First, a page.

Monday, July 7, 2014
Estate planning has become largely obsolete given the high federal estate tax applicable exclusion amount. However, in a post-American Taxpayer Relief Act of 2012 world, non-estate planning considerations should receive more attention.
One of the most important aspects of designing an estate plan is carefully identifying who would be most qualified and effective in the roles of trustee and successor trustees. Although lawyers can prepare superb estate planning documents, if the fiduciaries entrusted to implement the directives are inappropriate, the client’s goals are unlikely to be achieved. There are many factors that should be taken into consideration when selecting a trustee.
- Does the individual possess sufficient expertise to do the job? The trustee is ultimately responsible for exercising prudence in selecting the agent, establishing the scope of the delegation and periodically reviewing the agent’s actions.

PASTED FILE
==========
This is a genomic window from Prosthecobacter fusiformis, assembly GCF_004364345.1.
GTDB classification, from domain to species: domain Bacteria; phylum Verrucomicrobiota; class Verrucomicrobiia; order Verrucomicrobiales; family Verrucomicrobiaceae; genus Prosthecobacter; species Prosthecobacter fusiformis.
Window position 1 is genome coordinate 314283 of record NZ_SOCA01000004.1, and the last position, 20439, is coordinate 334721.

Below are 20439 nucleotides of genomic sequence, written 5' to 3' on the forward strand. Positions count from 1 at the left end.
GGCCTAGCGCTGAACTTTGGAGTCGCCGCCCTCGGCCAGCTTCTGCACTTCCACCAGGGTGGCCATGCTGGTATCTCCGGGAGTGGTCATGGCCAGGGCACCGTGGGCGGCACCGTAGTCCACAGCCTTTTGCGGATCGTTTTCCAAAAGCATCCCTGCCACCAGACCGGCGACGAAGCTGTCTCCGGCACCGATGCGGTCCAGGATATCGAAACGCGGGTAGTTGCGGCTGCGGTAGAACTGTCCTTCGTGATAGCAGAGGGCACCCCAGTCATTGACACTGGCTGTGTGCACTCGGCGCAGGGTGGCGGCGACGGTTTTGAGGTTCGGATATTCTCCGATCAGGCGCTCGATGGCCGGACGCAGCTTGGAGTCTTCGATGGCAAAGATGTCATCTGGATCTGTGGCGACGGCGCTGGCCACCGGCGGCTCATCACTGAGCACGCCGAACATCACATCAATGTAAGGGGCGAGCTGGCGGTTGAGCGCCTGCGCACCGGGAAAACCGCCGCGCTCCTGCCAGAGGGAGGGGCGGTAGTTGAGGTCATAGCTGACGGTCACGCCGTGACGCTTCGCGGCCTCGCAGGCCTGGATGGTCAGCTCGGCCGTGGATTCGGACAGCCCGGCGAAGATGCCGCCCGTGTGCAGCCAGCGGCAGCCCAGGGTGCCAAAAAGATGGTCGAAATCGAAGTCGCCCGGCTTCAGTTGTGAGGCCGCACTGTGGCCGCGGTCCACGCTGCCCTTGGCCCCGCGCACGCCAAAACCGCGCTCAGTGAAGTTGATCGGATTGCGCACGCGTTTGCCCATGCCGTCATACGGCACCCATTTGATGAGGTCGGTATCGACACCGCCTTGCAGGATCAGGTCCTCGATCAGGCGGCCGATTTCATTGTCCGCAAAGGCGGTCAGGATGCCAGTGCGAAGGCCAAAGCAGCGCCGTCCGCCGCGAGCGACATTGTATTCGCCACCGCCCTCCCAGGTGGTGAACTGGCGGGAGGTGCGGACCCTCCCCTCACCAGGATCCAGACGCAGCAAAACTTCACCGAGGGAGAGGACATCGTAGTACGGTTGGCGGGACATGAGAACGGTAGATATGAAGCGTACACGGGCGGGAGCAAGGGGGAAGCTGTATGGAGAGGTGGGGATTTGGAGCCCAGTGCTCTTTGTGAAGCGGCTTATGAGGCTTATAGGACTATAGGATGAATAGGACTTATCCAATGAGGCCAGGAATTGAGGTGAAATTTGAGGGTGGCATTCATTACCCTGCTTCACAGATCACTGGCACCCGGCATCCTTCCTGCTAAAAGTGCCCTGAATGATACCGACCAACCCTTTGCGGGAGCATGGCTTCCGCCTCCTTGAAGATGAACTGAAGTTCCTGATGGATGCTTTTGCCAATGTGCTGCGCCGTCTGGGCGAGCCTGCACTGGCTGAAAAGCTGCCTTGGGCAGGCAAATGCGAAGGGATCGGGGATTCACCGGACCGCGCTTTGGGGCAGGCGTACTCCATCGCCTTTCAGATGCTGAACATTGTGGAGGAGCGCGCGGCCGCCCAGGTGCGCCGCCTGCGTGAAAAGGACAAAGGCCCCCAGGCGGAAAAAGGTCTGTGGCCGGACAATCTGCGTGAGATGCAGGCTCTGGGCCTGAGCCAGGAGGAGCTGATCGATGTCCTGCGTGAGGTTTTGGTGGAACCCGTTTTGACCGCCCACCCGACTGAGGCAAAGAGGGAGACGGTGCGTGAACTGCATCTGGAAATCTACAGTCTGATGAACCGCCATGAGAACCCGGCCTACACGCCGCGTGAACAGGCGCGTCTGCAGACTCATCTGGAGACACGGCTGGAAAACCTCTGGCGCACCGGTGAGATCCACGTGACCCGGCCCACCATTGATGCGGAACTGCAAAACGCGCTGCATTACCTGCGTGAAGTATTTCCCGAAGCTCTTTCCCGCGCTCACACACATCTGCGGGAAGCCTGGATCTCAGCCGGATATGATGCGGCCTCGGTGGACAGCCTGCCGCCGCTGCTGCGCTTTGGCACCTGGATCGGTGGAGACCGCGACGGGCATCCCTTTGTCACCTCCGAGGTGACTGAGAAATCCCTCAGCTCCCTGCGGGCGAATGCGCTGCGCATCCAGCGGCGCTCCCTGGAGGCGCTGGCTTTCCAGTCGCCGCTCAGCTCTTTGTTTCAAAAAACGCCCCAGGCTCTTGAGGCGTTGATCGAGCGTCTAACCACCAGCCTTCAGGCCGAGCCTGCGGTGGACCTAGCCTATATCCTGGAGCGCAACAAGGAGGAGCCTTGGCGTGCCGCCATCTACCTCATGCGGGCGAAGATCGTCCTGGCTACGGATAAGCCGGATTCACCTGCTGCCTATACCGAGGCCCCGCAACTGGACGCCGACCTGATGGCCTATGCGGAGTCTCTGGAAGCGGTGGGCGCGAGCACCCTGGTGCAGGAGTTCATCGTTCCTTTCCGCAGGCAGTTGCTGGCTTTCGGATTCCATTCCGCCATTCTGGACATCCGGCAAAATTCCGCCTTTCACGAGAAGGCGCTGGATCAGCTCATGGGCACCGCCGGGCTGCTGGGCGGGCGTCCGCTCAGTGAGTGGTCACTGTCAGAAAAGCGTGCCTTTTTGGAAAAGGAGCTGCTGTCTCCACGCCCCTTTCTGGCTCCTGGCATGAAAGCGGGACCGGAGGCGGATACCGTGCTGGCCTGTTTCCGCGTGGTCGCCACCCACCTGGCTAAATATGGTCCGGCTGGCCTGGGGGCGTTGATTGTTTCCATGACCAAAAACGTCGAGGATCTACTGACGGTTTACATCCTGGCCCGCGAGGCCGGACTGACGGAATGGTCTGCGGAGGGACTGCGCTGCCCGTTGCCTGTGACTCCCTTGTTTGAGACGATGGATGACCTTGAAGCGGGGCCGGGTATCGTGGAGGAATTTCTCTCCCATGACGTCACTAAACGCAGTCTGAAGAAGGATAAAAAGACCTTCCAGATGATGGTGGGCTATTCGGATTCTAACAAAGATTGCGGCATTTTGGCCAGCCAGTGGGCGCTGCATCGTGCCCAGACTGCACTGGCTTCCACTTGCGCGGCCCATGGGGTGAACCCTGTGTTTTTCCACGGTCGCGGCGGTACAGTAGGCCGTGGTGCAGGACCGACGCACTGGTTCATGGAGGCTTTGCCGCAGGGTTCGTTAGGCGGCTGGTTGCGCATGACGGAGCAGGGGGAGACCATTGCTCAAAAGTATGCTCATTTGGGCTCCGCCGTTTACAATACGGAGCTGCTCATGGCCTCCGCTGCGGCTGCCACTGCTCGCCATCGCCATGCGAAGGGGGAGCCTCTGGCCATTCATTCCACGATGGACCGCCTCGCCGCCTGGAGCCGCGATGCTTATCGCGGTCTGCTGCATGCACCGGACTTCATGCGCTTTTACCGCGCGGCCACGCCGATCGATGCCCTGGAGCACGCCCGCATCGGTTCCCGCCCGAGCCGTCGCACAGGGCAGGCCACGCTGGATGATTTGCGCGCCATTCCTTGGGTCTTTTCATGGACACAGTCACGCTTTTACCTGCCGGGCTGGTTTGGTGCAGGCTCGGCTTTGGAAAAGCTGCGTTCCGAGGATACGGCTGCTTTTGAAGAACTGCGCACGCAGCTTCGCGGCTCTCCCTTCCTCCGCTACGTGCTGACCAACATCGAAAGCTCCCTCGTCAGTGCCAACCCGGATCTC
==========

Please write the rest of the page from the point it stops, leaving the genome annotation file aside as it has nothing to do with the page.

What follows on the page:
- Is the trustee independent, or is there a conflict of interest? The trustee could have a beneficial interest in the trust or they could have a personal economic interest in the trust.
- Will the trustee see the job through? Age and health of the trustee is important to take into account.
- Where is the trustee located? Having a trustee close to beneficiaries may be advantageous to smooth trust administration.
- Does the trustee expect compensation? It is important to consider cost of trust administration because it is never free.
- Is the trustee accountable? If the trust experiences losses caused by the trustee’s malfeasance, the trust and beneficiaries can be made whole if a corporate fiduciary is serving or if an individual trustee is bonded.
See Charles Redd, Tips From the Pros: The Most Disrespected Decision in Estate Planning, Wealth Management, June 24, 2014.
Special thanks to Jim Hillhouse (Professional Legal Marketing (PLM, Inc.)) for bringing this article to my attention.